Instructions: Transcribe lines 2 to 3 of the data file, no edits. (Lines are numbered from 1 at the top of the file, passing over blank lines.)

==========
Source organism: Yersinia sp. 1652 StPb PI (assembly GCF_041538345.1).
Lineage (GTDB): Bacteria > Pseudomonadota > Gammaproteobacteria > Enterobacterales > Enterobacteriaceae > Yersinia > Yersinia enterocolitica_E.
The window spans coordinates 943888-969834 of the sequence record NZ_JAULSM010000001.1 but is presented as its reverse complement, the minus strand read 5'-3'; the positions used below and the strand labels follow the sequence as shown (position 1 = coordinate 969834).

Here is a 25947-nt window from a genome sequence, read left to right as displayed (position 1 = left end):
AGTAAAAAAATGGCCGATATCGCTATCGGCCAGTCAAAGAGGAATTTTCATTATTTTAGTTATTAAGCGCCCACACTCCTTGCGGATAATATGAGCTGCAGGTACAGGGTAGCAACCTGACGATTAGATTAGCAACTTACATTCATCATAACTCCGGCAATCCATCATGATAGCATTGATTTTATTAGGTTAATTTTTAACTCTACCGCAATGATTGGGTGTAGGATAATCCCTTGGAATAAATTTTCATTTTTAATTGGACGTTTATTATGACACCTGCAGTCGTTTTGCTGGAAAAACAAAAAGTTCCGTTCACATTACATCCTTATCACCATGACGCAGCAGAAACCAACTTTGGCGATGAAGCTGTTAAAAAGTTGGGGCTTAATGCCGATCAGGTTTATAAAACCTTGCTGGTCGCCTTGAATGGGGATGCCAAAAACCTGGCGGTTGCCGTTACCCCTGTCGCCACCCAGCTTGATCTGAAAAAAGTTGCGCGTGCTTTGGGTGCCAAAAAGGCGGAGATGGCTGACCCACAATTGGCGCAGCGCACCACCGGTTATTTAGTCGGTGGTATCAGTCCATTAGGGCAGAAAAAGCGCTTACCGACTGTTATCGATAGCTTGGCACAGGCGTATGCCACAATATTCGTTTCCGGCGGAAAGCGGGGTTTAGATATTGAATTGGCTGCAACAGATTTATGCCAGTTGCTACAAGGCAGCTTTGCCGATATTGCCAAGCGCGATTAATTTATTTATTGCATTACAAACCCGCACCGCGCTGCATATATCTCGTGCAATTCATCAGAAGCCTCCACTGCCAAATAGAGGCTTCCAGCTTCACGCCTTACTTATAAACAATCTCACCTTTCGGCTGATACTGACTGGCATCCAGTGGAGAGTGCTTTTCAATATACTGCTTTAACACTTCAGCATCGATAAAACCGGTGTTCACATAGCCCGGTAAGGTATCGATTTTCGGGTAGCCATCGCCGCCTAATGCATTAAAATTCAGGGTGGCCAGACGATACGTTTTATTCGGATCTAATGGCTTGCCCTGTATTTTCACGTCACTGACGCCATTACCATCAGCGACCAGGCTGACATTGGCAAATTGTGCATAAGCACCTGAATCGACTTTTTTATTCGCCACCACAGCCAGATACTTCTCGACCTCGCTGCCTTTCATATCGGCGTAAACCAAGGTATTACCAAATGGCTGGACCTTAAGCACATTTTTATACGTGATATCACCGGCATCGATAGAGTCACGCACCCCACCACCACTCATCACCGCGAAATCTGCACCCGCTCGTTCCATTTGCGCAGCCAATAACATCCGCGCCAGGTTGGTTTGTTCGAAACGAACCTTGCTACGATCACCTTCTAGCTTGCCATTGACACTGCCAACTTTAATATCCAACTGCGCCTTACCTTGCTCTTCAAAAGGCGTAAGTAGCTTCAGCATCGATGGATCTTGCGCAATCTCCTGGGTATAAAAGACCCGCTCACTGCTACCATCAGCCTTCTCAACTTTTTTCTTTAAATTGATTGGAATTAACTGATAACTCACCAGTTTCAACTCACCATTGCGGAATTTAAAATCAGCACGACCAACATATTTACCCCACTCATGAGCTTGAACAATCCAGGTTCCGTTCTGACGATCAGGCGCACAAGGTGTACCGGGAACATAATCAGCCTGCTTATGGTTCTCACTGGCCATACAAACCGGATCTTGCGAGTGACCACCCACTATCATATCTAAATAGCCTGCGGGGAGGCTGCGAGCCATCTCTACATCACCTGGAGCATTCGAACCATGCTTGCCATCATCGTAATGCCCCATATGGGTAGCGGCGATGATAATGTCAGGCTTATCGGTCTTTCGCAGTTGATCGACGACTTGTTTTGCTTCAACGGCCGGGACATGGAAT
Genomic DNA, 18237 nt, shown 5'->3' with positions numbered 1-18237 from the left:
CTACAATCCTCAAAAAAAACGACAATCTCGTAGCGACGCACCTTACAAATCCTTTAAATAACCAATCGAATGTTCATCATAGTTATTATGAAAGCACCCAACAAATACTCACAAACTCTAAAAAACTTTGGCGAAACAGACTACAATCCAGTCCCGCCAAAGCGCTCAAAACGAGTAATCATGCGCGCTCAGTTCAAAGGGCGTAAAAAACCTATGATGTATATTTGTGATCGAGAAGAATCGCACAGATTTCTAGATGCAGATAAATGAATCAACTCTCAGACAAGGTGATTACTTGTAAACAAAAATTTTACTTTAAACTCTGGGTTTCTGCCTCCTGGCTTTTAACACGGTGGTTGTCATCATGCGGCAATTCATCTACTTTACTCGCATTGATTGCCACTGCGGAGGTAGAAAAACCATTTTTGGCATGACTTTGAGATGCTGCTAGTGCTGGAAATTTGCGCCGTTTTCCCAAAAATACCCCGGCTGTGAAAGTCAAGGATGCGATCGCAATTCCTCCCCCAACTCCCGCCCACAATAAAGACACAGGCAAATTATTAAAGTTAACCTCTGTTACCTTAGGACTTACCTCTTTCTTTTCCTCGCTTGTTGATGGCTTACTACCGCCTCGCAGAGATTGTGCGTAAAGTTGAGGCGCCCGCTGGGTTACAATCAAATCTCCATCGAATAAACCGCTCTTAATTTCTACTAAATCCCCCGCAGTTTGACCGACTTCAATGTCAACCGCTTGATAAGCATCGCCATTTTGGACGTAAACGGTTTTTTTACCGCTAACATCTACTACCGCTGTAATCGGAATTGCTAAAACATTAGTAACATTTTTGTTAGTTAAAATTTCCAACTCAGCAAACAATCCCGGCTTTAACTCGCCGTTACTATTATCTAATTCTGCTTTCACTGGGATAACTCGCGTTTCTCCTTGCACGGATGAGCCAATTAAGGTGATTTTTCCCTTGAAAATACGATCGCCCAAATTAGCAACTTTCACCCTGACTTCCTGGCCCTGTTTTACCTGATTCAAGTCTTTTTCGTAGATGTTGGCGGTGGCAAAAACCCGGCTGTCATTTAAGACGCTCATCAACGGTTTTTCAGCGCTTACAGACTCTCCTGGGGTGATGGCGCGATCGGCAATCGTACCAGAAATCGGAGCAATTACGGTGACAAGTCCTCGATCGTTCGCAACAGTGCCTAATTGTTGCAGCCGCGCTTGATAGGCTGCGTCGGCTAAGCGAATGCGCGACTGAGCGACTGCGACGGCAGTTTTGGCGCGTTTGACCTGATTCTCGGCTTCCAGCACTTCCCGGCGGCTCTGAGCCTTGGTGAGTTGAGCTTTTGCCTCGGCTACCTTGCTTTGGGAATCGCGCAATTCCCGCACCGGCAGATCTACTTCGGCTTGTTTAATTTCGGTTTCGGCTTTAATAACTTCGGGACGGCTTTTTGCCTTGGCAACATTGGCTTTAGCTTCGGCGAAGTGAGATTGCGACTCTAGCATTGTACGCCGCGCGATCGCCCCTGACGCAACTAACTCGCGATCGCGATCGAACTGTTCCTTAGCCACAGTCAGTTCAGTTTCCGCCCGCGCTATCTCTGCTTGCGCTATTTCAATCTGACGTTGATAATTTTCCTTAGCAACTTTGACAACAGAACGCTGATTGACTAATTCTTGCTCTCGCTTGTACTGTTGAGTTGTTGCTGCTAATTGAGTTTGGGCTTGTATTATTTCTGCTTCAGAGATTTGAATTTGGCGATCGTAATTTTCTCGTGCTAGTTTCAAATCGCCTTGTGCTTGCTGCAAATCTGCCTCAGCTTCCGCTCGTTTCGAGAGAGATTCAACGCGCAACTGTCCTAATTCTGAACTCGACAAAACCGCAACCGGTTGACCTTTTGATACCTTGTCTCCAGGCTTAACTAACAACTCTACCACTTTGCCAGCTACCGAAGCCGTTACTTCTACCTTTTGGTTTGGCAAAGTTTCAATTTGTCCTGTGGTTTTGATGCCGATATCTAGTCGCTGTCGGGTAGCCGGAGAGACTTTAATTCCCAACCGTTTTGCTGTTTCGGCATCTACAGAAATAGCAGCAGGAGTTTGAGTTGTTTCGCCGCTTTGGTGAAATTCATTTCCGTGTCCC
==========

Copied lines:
Lineage (GTDB): Bacteria > Pseudomonadota > Gammaproteobacteria > Enterobacterales > Enterobacteriaceae > Yersinia > Yersinia enterocolitica_E.
The window spans coordinates 943888-969834 of the sequence record NZ_JAULSM010000001.1 but is presented as its reverse complement, the minus strand read 5'-3'; the positions used below and the strand labels follow the sequence as shown (position 1 = coordinate 969834).